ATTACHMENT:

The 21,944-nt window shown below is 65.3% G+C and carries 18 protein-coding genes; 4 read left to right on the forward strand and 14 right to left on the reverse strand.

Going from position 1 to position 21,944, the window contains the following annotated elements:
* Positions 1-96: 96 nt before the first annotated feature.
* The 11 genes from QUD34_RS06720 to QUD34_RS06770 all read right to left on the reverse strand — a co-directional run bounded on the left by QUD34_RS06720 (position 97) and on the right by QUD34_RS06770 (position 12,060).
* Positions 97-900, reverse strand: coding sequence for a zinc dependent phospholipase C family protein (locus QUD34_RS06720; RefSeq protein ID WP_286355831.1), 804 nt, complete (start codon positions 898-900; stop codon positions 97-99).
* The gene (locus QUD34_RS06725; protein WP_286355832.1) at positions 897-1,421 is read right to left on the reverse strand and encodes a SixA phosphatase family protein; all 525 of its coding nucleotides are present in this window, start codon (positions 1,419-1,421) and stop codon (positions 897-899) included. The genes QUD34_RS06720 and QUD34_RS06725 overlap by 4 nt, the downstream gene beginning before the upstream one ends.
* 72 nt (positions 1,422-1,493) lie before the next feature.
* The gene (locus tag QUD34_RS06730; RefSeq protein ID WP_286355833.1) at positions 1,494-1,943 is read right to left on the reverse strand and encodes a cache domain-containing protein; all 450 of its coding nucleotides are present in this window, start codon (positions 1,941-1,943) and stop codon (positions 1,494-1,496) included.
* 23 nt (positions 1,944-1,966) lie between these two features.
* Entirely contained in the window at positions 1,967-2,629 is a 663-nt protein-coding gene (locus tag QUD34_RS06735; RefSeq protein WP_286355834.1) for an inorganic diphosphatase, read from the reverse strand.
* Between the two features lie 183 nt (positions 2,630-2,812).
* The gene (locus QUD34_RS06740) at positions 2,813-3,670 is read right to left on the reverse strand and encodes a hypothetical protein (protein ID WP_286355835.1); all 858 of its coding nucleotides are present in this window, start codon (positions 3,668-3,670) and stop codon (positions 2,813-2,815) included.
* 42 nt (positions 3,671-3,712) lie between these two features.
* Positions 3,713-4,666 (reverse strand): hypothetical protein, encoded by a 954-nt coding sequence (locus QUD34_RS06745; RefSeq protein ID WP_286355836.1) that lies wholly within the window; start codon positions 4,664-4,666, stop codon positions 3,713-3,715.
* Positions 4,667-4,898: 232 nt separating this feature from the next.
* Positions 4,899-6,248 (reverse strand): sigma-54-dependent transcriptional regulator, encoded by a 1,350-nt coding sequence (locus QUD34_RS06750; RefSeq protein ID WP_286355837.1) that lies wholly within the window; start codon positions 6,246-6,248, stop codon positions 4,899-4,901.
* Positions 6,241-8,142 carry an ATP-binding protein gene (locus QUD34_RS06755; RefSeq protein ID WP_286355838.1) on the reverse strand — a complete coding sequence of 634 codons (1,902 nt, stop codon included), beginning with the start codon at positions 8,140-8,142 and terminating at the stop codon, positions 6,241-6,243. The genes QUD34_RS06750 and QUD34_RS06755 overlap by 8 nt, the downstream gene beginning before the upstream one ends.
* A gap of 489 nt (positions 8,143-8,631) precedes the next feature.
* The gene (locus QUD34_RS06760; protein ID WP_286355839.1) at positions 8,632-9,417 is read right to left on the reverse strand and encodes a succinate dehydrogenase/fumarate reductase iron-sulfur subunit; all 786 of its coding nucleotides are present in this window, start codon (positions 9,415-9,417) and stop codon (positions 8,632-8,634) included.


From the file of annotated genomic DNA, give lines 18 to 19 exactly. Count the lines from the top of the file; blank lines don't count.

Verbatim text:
* A gap of 489 nt (positions 8,143-8,631) precedes the next feature.
* The gene (locus QUD34_RS06760; protein ID WP_286355839.1) at positions 8,632-9,417 is read right to left on the reverse strand and encodes a succinate dehydrogenase/fumarate reductase iron-sulfur subunit; all 786 of its coding nucleotides are present in this window, start codon (positions 9,415-9,417) and stop codon (positions 8,632-8,634) included.